Joe Goossen told us: "Both were supremely talented, they had five-star technique. They also used every trick in the book. They absorbed a lot of punishment. It had everything. Those triple left hooks from Corrales. Body attacks from Castillo.

"Diego told me he was the hardest puncher he'd ever faced. They were two willing warriors steeped in old school mentality."

Ironically, we were in Vegas the week after for another promotion. I just couldn't stop thinking and talking about it. I called up Diego and I persuaded him to come to the MGM media room. I found him sitting in a corner by a coffee machine. His face showing all the scars of battle.

It was the only time I had ever heard Diego Corrales quiet. Ever.

There were few words. There was just the realisation of quite what he had to endure for that marquee victory. The best of his career.

Steve Albert for Showtime had said: "Diego Corrales said he would go through hell before losing this fight. He may have had to"…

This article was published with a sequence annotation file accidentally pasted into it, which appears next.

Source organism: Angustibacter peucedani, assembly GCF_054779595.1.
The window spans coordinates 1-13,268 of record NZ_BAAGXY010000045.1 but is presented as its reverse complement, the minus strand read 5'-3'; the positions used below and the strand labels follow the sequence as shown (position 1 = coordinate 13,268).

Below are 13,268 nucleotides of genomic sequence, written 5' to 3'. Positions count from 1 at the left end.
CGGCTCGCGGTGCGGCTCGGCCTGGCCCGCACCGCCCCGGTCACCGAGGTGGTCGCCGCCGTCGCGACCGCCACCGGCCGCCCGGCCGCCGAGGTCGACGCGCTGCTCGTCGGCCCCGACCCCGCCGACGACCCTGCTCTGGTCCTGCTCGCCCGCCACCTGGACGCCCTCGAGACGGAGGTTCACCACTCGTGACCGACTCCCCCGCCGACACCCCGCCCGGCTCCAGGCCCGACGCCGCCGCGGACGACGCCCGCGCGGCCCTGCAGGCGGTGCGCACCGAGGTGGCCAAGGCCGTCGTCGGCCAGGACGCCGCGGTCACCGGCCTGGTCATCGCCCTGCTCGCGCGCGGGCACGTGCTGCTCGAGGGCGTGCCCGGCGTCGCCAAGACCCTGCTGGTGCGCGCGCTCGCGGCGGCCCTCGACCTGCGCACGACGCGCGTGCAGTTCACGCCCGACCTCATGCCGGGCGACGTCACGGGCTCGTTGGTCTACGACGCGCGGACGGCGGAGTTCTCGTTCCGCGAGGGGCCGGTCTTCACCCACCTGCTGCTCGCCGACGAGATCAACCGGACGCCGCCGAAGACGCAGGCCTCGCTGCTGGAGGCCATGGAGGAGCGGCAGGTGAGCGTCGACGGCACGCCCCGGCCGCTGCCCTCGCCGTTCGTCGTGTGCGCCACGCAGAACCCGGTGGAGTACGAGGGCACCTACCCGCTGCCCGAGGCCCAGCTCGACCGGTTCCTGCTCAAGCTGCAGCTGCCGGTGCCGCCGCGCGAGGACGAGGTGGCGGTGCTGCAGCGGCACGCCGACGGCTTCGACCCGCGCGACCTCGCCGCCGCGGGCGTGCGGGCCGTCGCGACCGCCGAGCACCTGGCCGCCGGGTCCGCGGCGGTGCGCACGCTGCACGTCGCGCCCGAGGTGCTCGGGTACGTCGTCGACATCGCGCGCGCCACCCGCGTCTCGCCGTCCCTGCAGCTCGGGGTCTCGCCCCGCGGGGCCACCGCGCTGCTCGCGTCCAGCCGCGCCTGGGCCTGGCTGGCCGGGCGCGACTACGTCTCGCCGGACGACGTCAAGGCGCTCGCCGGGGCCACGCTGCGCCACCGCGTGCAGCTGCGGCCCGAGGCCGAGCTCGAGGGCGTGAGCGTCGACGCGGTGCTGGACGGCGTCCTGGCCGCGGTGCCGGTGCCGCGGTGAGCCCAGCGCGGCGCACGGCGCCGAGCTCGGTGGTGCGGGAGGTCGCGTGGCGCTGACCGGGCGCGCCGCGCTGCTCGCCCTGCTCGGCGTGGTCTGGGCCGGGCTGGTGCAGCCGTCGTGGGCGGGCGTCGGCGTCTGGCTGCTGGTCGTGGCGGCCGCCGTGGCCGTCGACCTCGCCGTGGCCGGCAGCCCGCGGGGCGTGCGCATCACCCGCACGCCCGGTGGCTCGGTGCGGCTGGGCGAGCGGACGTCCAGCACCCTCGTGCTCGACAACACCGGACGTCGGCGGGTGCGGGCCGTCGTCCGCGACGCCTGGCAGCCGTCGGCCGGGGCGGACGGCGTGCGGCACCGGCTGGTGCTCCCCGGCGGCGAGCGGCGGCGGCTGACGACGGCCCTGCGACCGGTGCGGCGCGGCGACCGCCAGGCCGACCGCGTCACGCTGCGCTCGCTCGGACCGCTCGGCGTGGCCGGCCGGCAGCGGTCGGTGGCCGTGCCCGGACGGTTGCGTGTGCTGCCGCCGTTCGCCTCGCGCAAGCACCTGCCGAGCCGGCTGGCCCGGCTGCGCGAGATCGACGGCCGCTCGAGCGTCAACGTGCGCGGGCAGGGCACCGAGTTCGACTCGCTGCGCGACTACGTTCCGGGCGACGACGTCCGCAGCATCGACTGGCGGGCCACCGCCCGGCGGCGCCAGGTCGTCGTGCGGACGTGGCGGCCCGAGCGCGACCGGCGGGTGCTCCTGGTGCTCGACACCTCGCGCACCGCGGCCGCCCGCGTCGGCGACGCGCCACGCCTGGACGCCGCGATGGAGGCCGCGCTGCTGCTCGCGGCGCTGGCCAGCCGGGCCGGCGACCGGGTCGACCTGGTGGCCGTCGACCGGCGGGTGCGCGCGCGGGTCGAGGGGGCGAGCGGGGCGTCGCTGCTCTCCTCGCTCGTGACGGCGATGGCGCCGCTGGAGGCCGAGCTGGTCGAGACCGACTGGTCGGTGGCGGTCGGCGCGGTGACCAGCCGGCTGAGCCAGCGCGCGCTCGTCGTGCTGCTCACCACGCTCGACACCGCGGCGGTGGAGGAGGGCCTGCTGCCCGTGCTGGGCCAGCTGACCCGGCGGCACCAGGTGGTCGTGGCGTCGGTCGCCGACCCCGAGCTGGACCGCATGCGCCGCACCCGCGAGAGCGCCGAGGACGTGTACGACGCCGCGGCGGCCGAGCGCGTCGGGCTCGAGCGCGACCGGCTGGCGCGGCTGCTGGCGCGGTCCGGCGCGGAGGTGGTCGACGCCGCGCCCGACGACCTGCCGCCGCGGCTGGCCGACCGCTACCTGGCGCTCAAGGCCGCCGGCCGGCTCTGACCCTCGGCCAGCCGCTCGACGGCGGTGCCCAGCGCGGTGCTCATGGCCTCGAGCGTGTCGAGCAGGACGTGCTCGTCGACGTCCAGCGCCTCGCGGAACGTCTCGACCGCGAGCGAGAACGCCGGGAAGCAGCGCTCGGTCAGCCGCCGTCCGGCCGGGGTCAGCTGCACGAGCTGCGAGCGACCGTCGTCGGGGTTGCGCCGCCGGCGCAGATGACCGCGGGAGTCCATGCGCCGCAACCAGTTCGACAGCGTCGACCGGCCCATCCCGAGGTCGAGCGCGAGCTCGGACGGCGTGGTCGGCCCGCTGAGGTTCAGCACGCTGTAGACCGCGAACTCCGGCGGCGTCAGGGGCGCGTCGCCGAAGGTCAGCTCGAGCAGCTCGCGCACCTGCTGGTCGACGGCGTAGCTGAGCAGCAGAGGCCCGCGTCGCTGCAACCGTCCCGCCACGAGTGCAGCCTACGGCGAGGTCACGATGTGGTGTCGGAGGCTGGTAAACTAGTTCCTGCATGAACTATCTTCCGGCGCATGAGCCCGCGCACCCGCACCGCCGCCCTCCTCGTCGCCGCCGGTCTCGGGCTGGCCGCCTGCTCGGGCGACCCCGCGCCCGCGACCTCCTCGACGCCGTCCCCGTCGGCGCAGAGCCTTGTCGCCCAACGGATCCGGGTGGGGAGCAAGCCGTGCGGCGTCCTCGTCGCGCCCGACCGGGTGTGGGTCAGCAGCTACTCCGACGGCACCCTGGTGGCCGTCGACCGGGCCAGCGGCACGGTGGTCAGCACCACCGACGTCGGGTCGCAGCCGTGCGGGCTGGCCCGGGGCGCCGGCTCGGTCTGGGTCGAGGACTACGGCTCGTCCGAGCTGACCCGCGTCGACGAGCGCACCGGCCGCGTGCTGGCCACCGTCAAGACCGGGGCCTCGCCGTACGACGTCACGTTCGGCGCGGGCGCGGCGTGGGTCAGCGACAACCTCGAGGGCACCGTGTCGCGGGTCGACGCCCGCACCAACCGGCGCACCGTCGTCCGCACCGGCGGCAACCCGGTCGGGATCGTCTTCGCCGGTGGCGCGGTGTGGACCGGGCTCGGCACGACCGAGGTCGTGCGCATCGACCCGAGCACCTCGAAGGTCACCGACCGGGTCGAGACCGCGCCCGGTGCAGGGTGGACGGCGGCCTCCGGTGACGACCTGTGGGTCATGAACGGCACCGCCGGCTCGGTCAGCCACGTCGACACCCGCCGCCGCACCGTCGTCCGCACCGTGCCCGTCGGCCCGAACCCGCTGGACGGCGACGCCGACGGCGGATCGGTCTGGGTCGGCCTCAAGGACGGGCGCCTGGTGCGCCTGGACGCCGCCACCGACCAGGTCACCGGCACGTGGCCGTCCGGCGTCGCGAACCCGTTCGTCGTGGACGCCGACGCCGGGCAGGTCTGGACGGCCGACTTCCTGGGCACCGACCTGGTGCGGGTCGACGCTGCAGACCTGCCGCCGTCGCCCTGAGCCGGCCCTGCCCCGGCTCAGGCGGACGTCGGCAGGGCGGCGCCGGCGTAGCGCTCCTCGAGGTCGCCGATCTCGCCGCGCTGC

This was to be Corrales' finest hour, and it had taken so much out of him. Diego's career - and life - would sadly never quite be the same.

Castillo came in three and a half pounds heavy for the rematch, Corrales took the risk and got knocked out in four.

We were there all week for the trilogy fight in June 2006 - 'The war to settle the score' - but there never was a war. Castillo had come in ludicrously over weight again - almost five pounds - and the fight was scrapped.

Jose Luis Castillo, Diego Corrales
Image: Castillo came in heavy for the rematch as he stopped Corrales in four rounds

Tragically as you will read in my other feature this week, Diego died on his beloved motorbike two years to the day after winning this battle of the ages.

Jose Luis boxed on. In fact he had another 19 fights. Yet he could never scale those heights to world champion status again.

Corrales and Castillo. Their immense fighting hearts and their names etched in history together for a boxing night and real-life story that will be among the greatest there has ever been - and ever will…..